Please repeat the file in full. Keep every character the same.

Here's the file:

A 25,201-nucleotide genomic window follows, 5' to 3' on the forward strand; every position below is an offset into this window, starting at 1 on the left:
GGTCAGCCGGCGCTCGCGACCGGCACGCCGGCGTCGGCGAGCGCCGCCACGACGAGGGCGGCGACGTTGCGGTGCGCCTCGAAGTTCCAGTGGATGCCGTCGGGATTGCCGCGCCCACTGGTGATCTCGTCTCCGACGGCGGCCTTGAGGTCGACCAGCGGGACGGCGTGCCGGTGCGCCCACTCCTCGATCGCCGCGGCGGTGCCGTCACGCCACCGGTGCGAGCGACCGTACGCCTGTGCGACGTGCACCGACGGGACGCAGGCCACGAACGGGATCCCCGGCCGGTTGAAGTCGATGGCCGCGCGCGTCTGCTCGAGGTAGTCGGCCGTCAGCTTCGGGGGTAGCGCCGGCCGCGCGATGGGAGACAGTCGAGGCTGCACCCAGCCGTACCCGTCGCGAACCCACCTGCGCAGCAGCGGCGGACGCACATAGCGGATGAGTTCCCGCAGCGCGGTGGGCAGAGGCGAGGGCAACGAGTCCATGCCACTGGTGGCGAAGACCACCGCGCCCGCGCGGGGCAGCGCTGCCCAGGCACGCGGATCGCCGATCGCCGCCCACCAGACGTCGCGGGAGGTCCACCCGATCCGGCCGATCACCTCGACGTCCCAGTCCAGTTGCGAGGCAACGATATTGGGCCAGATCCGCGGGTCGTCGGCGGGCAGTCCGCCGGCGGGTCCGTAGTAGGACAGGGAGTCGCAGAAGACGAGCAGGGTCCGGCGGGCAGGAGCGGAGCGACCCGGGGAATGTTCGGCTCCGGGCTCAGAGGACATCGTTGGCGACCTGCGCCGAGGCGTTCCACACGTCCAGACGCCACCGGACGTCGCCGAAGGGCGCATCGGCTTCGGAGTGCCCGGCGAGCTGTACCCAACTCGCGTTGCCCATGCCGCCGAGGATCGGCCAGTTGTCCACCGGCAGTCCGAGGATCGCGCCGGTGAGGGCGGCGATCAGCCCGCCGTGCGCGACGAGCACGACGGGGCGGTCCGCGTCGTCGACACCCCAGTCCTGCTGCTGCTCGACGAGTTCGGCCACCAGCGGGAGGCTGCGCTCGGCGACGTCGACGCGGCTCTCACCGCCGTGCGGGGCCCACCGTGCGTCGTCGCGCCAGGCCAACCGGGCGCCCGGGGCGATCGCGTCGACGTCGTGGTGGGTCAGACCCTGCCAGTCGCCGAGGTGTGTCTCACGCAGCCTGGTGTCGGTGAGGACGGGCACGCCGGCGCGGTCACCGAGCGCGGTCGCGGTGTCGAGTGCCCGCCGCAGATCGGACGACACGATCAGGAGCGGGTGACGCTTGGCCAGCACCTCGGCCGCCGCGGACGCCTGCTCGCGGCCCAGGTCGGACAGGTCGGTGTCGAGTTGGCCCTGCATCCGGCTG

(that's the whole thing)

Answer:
A 25,201-nucleotide genomic window follows, 5' to 3' on the forward strand; every position below is an offset into this window, starting at 1 on the left:
GGTCAGCCGGCGCTCGCGACCGGCACGCCGGCGTCGGCGAGCGCCGCCACGACGAGGGCGGCGACGTTGCGGTGCGCCTCGAAGTTCCAGTGGATGCCGTCGGGATTGCCGCGCCCACTGGTGATCTCGTCTCCGACGGCGGCCTTGAGGTCGACCAGCGGGACGGCGTGCCGGTGCGCCCACTCCTCGATCGCCGCGGCGGTGCCGTCACGCCACCGGTGCGAGCGACCGTACGCCTGTGCGACGTGCACCGACGGGACGCAGGCCACGAACGGGATCCCCGGCCGGTTGAAGTCGATGGCCGCGCGCGTCTGCTCGAGGTAGTCGGCCGTCAGCTTCGGGGGTAGCGCCGGCCGCGCGATGGGAGACAGTCGAGGCTGCACCCAGCCGTACCCGTCGCGAACCCACCTGCGCAGCAGCGGCGGACGCACATAGCGGATGAGTTCCCGCAGCGCGGTGGGCAGAGGCGAGGGCAACGAGTCCATGCCACTGGTGGCGAAGACCACCGCGCCCGCGCGGGGCAGCGCTGCCCAGGCACGCGGATCGCCGATCGCCGCCCACCAGACGTCGCGGGAGGTCCACCCGATCCGGCCGATCACCTCGACGTCCCAGTCCAGTTGCGAGGCAACGATATTGGGCCAGATCCGCGGGTCGTCGGCGGGCAGTCCGCCGGCGGGTCCGTAGTAGGACAGGGAGTCGCAGAAGACGAGCAGGGTCCGGCGGGCAGGAGCGGAGCGACCCGGGGAATGTTCGGCTCCGGGCTCAGAGGACATCGTTGGCGACCTGCGCCGAGGCGTTCCACACGTCCAGACGCCACCGGACGTCGCCGAAGGGCGCATCGGCTTCGGAGTGCCCGGCGAGCTGTACCCAACTCGCGTTGCCCATGCCGCCGAGGATCGGCCAGTTGTCCACCGGCAGTCCGAGGATCGCGCCGGTGAGGGCGGCGATCAGCCCGCCGTGCGCGACGAGCACGACGGGGCGGTCCGCGTCGTCGACACCCCAGTCCTGCTGCTGCTCGACGAGTTCGGCCACCAGCGGGAGGCTGCGCTCGGCGACGTCGACGCGGCTCTCACCGCCGTGCGGGGCCCACCGTGCGTCGTCGCGCCAGGCCAACCGGGCGCCCGGGGCGATCGCGTCGACGTCGTGGTGGGTCAGACCCTGCCAGTCGCCGAGGTGTGTCTCACGCAGCCTGGTGTCGGTGAGGACGGGCACGCCGGCGCGGTCACCGAGCGCGGTCGCGGTGTCGAGTGCCCGCCGCAGATCGGACGACACGATCAGGAGCGGGTGACGCTTGGCCAGCACCTCGGCCGCCGCGGACGCCTGCTCGCGGCCCAGGTCGGACAGGTCGGTGTCGAGTTGGCCCTGCATCCGGCTG